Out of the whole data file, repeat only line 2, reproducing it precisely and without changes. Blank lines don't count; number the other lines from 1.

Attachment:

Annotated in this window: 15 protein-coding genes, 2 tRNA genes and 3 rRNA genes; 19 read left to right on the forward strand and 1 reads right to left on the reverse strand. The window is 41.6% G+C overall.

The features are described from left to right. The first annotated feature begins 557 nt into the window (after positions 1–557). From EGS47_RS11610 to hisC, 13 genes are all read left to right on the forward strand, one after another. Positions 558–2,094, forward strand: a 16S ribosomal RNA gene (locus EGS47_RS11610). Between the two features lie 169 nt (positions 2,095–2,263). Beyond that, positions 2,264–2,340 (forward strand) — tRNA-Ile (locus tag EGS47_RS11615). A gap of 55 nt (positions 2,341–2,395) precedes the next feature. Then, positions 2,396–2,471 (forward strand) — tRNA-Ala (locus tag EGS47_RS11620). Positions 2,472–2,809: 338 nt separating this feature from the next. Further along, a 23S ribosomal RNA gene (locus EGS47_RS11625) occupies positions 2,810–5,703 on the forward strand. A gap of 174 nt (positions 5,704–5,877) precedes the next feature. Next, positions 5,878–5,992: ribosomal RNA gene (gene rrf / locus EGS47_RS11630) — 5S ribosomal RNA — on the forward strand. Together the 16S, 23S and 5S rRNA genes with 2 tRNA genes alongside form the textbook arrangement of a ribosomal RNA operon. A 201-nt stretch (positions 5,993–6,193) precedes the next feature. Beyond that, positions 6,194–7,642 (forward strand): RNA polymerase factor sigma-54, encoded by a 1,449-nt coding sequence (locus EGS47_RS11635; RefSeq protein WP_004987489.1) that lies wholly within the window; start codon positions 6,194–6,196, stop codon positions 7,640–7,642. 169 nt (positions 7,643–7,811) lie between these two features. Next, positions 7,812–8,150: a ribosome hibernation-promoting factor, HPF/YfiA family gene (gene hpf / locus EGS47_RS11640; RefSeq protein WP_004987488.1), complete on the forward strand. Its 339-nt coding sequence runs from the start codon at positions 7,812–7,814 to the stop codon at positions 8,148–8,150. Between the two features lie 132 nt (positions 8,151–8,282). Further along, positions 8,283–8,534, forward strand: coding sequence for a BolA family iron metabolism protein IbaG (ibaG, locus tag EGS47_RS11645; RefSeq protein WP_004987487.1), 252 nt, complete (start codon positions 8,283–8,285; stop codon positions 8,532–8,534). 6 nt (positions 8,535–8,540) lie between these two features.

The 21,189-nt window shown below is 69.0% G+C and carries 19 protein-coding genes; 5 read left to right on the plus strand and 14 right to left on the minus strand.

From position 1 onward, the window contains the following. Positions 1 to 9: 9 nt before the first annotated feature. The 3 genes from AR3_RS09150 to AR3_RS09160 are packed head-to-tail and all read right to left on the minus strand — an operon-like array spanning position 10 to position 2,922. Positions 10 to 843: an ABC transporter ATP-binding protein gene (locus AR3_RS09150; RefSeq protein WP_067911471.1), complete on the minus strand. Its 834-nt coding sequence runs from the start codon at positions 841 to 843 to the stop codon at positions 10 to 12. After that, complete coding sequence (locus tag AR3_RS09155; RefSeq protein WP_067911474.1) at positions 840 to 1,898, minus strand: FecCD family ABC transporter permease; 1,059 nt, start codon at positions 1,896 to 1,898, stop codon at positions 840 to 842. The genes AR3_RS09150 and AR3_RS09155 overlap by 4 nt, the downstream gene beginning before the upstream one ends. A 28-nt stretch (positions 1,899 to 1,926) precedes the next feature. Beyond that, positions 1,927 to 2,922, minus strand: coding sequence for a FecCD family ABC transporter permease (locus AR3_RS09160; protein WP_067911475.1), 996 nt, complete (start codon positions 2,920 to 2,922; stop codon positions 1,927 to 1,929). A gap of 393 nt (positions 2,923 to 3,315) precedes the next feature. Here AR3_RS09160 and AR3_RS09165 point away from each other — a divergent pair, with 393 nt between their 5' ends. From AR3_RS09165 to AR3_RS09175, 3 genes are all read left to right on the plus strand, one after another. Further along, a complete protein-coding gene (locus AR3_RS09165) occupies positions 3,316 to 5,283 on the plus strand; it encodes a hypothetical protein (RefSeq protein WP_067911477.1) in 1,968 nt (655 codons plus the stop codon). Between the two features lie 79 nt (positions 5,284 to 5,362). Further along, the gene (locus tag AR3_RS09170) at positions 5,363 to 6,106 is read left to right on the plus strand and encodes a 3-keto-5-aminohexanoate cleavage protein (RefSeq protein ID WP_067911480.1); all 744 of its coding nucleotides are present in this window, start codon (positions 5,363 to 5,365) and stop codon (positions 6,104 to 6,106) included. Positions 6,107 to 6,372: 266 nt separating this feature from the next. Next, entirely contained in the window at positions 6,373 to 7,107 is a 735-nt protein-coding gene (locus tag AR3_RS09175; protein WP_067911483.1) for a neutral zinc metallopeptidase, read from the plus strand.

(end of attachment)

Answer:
The features are described from left to right. The first annotated feature begins 557 nt into the window (after positions 1–557). From EGS47_RS11610 to hisC, 13 genes are all read left to right on the forward strand, one after another. Positions 558–2,094, forward strand: a 16S ribosomal RNA gene (locus EGS47_RS11610). Between the two features lie 169 nt (positions 2,095–2,263). Beyond that, positions 2,264–2,340 (forward strand) — tRNA-Ile (locus tag EGS47_RS11615). A gap of 55 nt (positions 2,341–2,395) precedes the next feature. Then, positions 2,396–2,471 (forward strand) — tRNA-Ala (locus tag EGS47_RS11620). Positions 2,472–2,809: 338 nt separating this feature from the next. Further along, a 23S ribosomal RNA gene (locus EGS47_RS11625) occupies positions 2,810–5,703 on the forward strand. A gap of 174 nt (positions 5,704–5,877) precedes the next feature. Next, positions 5,878–5,992: ribosomal RNA gene (gene rrf / locus EGS47_RS11630) — 5S ribosomal RNA — on the forward strand. Together the 16S, 23S and 5S rRNA genes with 2 tRNA genes alongside form the textbook arrangement of a ribosomal RNA operon. A 201-nt stretch (positions 5,993–6,193) precedes the next feature. Beyond that, positions 6,194–7,642 (forward strand): RNA polymerase factor sigma-54, encoded by a 1,449-nt coding sequence (locus EGS47_RS11635; RefSeq protein WP_004987489.1) that lies wholly within the window; start codon positions 6,194–6,196, stop codon positions 7,640–7,642. 169 nt (positions 7,643–7,811) lie between these two features. Next, positions 7,812–8,150: a ribosome hibernation-promoting factor, HPF/YfiA family gene (gene hpf / locus EGS47_RS11640; RefSeq protein WP_004987488.1), complete on the forward strand. Its 339-nt coding sequence runs from the start codon at positions 7,812–7,814 to the stop codon at positions 8,148–8,150. Between the two features lie 132 nt (positions 8,151–8,282). Further along, positions 8,283–8,534, forward strand: coding sequence for a BolA family iron metabolism protein IbaG (ibaG, locus tag EGS47_RS11645; RefSeq protein WP_004987487.1), 252 nt, complete (start codon positions 8,283–8,285; stop codon positions 8,532–8,534). 6 nt (positions 8,535–8,540) lie between these two features.